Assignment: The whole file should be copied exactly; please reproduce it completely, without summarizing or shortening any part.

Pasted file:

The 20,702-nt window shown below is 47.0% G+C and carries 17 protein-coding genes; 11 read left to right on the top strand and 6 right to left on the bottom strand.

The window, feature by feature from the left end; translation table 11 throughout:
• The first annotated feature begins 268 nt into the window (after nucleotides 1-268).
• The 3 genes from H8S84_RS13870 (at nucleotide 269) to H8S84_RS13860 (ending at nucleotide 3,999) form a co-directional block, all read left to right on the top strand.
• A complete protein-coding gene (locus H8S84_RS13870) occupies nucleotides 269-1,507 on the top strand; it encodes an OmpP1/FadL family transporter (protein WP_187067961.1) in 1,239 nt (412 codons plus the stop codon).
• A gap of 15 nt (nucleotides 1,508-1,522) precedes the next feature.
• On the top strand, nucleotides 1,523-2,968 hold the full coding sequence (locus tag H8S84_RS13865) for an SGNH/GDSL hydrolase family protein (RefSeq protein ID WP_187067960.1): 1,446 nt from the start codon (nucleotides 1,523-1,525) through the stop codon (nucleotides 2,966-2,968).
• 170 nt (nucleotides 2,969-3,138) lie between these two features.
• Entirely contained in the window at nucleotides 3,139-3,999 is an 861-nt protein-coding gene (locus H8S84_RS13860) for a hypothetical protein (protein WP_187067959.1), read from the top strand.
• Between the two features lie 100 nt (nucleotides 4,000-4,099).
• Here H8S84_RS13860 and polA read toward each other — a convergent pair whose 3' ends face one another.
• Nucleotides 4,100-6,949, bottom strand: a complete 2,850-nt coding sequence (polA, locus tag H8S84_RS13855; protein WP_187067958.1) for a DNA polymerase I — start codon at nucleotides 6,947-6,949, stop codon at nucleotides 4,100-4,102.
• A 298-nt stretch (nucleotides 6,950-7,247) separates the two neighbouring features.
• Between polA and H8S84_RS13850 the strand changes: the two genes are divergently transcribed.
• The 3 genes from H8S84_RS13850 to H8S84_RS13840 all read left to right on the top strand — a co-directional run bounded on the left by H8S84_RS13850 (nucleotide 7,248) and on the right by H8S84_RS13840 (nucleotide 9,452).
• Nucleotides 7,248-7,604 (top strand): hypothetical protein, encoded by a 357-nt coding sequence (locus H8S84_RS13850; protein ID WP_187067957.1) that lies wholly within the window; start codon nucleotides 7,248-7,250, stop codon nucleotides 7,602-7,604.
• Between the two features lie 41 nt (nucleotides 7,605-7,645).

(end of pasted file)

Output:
The 20,702-nt window shown below is 47.0% G+C and carries 17 protein-coding genes; 11 read left to right on the top strand and 6 right to left on the bottom strand.

The window, feature by feature from the left end; translation table 11 throughout:
• The first annotated feature begins 268 nt into the window (after nucleotides 1-268).
• The 3 genes from H8S84_RS13870 (at nucleotide 269) to H8S84_RS13860 (ending at nucleotide 3,999) form a co-directional block, all read left to right on the top strand.
• A complete protein-coding gene (locus H8S84_RS13870) occupies nucleotides 269-1,507 on the top strand; it encodes an OmpP1/FadL family transporter (protein WP_187067961.1) in 1,239 nt (412 codons plus the stop codon).
• A gap of 15 nt (nucleotides 1,508-1,522) precedes the next feature.
• On the top strand, nucleotides 1,523-2,968 hold the full coding sequence (locus tag H8S84_RS13865) for an SGNH/GDSL hydrolase family protein (RefSeq protein ID WP_187067960.1): 1,446 nt from the start codon (nucleotides 1,523-1,525) through the stop codon (nucleotides 2,966-2,968).
• 170 nt (nucleotides 2,969-3,138) lie between these two features.
• Entirely contained in the window at nucleotides 3,139-3,999 is an 861-nt protein-coding gene (locus H8S84_RS13860) for a hypothetical protein (protein WP_187067959.1), read from the top strand.
• Between the two features lie 100 nt (nucleotides 4,000-4,099).
• Here H8S84_RS13860 and polA read toward each other — a convergent pair whose 3' ends face one another.
• Nucleotides 4,100-6,949, bottom strand: a complete 2,850-nt coding sequence (polA, locus tag H8S84_RS13855; protein WP_187067958.1) for a DNA polymerase I — start codon at nucleotides 6,947-6,949, stop codon at nucleotides 4,100-4,102.
• A 298-nt stretch (nucleotides 6,950-7,247) separates the two neighbouring features.
• Between polA and H8S84_RS13850 the strand changes: the two genes are divergently transcribed.
• The 3 genes from H8S84_RS13850 to H8S84_RS13840 all read left to right on the top strand — a co-directional run bounded on the left by H8S84_RS13850 (nucleotide 7,248) and on the right by H8S84_RS13840 (nucleotide 9,452).
• Nucleotides 7,248-7,604 (top strand): hypothetical protein, encoded by a 357-nt coding sequence (locus H8S84_RS13850; protein ID WP_187067957.1) that lies wholly within the window; start codon nucleotides 7,248-7,250, stop codon nucleotides 7,602-7,604.
• Between the two features lie 41 nt (nucleotides 7,605-7,645).